Michael and Eduardo, I hope you know I meant no disrespect or doubt by asking for verification. A lifetime of trying to learn all I can about the lives of our prophets and apostles has proven to me that rumor flies swiftly. I have heard so many inaccurate and fabricated accounts about how an apostle did this or that. Since misinformation is so prevalent and because I have had too much of it, I have learned to be skeptical of some "accounts" from the life of these brethren. I had no reason to doubt the truthfulness of Michael's words on a level of them being posted on this blog, but it was hard to accept them as fact when I couldn't initial find any information about this on any source readily available. And I have been fortunate enough to repeatedly have been able to read the biographies of both of these great men. But somehow, this one detail eluded my memory. For my skepticism, I profoundly apologize. But I thank you, Michael, for the verification of what you said, even if you didn't need to "prove" it. And I thank you, Eduardo, for your reminder about taking things on faith. I will do my best to do better with that in the future. Due to some personal issues, I for a while was depriving myself of any spiritual nourishment. It was a foolish character flaw that I deeply regret. But I am getting back to praying regularly and hope to resume regular gospel study once my health calms sufficiently to allow it. In the meantime, thanks to you both again.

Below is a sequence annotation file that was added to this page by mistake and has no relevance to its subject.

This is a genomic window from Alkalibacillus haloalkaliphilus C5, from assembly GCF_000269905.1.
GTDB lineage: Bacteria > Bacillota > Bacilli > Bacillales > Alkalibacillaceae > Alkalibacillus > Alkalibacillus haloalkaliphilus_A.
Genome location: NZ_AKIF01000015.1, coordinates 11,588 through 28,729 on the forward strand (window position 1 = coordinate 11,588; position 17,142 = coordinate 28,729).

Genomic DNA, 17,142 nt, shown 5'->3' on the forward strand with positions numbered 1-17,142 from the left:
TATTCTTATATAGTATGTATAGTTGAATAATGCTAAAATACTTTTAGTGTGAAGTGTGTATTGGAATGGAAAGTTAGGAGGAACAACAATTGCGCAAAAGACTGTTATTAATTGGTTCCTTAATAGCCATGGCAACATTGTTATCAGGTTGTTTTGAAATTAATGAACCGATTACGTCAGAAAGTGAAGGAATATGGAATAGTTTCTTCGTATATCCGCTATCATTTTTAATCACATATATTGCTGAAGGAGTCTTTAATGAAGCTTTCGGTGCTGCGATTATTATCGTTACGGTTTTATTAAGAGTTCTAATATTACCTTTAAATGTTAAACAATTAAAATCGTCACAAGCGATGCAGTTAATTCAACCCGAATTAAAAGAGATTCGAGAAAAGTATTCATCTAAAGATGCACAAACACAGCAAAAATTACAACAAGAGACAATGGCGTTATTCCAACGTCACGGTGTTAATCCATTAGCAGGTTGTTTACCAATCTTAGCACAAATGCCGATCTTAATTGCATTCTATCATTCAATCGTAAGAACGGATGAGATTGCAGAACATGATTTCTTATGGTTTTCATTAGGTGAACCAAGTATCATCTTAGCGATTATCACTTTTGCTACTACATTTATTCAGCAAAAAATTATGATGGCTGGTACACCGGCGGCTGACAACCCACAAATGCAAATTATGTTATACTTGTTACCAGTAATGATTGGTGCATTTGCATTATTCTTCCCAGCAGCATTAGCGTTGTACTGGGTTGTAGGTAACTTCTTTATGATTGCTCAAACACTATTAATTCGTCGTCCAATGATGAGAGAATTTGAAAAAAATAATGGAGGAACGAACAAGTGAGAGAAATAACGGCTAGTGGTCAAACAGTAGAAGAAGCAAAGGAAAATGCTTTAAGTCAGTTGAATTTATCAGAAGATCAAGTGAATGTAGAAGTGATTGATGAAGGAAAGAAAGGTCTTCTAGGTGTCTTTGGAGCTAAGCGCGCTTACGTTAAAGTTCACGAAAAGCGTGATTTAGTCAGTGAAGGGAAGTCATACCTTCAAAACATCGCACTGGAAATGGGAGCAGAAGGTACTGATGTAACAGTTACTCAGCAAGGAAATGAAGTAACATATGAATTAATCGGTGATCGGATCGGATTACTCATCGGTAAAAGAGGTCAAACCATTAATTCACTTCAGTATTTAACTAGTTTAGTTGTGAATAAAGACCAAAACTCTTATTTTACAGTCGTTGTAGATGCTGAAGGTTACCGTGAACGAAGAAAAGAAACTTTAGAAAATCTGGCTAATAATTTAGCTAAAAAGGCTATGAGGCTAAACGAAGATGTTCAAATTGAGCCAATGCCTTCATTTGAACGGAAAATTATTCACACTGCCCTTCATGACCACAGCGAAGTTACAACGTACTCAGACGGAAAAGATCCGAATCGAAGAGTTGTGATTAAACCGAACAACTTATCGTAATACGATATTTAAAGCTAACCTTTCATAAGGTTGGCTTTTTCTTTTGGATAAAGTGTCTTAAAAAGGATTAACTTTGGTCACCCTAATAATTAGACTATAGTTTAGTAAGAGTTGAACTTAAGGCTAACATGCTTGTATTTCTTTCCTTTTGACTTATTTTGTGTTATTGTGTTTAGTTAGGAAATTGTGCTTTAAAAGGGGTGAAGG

James said...

Also, FWIW, I do take being classified as a "millennial" as a compliment. I was born in 1986, so I guess I qualify. But my definition of what being a "millennial" was forever changed a while back when President Russell M. Nelson spoke to young adults like me about what it means to be, as he termed it, "a true millennial". For too long now, I have been off track as far as that goes. But I am determined to resume working towards that ideal. The comments and correction I receive here and on my own blog have served to give me a sense of what being a true millennial really means. And if I can ever be worthy of that title, I will count myself lucky. I am also, I freely admit, far too quick to open my mouth and promptly put my foot right in it. So many problems I have had in my life could have easily been avoided had I been more careful or prudent in thinking before speaking or had I taken the time to censor and filter myself, such things could easily be avoided. I always appreciate being called on my misconduct, even and especially if I don't always initially show that appreciation. Thanks again for the correction, and sorry if I gave any offense. That was never my intent at all.